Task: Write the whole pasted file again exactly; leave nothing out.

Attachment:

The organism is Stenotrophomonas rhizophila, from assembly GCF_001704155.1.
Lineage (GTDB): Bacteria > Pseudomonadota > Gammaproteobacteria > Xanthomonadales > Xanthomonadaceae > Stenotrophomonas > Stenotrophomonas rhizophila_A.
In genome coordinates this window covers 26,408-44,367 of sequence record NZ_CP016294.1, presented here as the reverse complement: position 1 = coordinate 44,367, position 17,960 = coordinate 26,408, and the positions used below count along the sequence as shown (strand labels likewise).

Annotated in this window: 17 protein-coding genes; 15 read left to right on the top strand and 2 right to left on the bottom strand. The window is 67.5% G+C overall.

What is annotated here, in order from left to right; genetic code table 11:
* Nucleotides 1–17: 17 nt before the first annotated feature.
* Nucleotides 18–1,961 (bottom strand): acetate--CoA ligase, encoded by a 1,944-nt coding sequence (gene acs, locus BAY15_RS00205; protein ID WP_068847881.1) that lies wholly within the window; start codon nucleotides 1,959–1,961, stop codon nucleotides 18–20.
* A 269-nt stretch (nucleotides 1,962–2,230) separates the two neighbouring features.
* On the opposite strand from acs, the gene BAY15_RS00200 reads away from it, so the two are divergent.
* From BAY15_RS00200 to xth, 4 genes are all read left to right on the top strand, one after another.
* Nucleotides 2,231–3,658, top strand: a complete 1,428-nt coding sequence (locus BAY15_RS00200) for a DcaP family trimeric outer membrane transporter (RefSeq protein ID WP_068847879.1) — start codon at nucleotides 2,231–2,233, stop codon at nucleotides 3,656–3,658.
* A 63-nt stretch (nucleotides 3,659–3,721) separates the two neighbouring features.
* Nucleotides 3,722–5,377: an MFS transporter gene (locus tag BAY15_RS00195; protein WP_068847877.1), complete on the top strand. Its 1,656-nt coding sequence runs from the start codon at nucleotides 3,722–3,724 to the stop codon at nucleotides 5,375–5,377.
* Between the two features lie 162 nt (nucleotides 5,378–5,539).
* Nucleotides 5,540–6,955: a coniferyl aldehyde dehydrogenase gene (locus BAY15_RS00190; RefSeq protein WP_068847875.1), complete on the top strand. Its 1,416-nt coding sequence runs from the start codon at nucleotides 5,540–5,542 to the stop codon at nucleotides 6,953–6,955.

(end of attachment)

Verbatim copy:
The organism is Stenotrophomonas rhizophila, from assembly GCF_001704155.1.
Lineage (GTDB): Bacteria > Pseudomonadota > Gammaproteobacteria > Xanthomonadales > Xanthomonadaceae > Stenotrophomonas > Stenotrophomonas rhizophila_A.
In genome coordinates this window covers 26,408-44,367 of sequence record NZ_CP016294.1, presented here as the reverse complement: position 1 = coordinate 44,367, position 17,960 = coordinate 26,408, and the positions used below count along the sequence as shown (strand labels likewise).

Annotated in this window: 17 protein-coding genes; 15 read left to right on the top strand and 2 right to left on the bottom strand. The window is 67.5% G+C overall.

What is annotated here, in order from left to right; genetic code table 11:
* Nucleotides 1–17: 17 nt before the first annotated feature.
* Nucleotides 18–1,961 (bottom strand): acetate--CoA ligase, encoded by a 1,944-nt coding sequence (gene acs, locus BAY15_RS00205; protein ID WP_068847881.1) that lies wholly within the window; start codon nucleotides 1,959–1,961, stop codon nucleotides 18–20.
* A 269-nt stretch (nucleotides 1,962–2,230) separates the two neighbouring features.
* On the opposite strand from acs, the gene BAY15_RS00200 reads away from it, so the two are divergent.
* From BAY15_RS00200 to xth, 4 genes are all read left to right on the top strand, one after another.
* Nucleotides 2,231–3,658, top strand: a complete 1,428-nt coding sequence (locus BAY15_RS00200) for a DcaP family trimeric outer membrane transporter (RefSeq protein ID WP_068847879.1) — start codon at nucleotides 2,231–2,233, stop codon at nucleotides 3,656–3,658.
* A 63-nt stretch (nucleotides 3,659–3,721) separates the two neighbouring features.
* Nucleotides 3,722–5,377: an MFS transporter gene (locus tag BAY15_RS00195; protein WP_068847877.1), complete on the top strand. Its 1,656-nt coding sequence runs from the start codon at nucleotides 3,722–3,724 to the stop codon at nucleotides 5,375–5,377.
* Between the two features lie 162 nt (nucleotides 5,378–5,539).
* Nucleotides 5,540–6,955: a coniferyl aldehyde dehydrogenase gene (locus BAY15_RS00190; RefSeq protein WP_068847875.1), complete on the top strand. Its 1,416-nt coding sequence runs from the start codon at nucleotides 5,540–5,542 to the stop codon at nucleotides 6,953–6,955.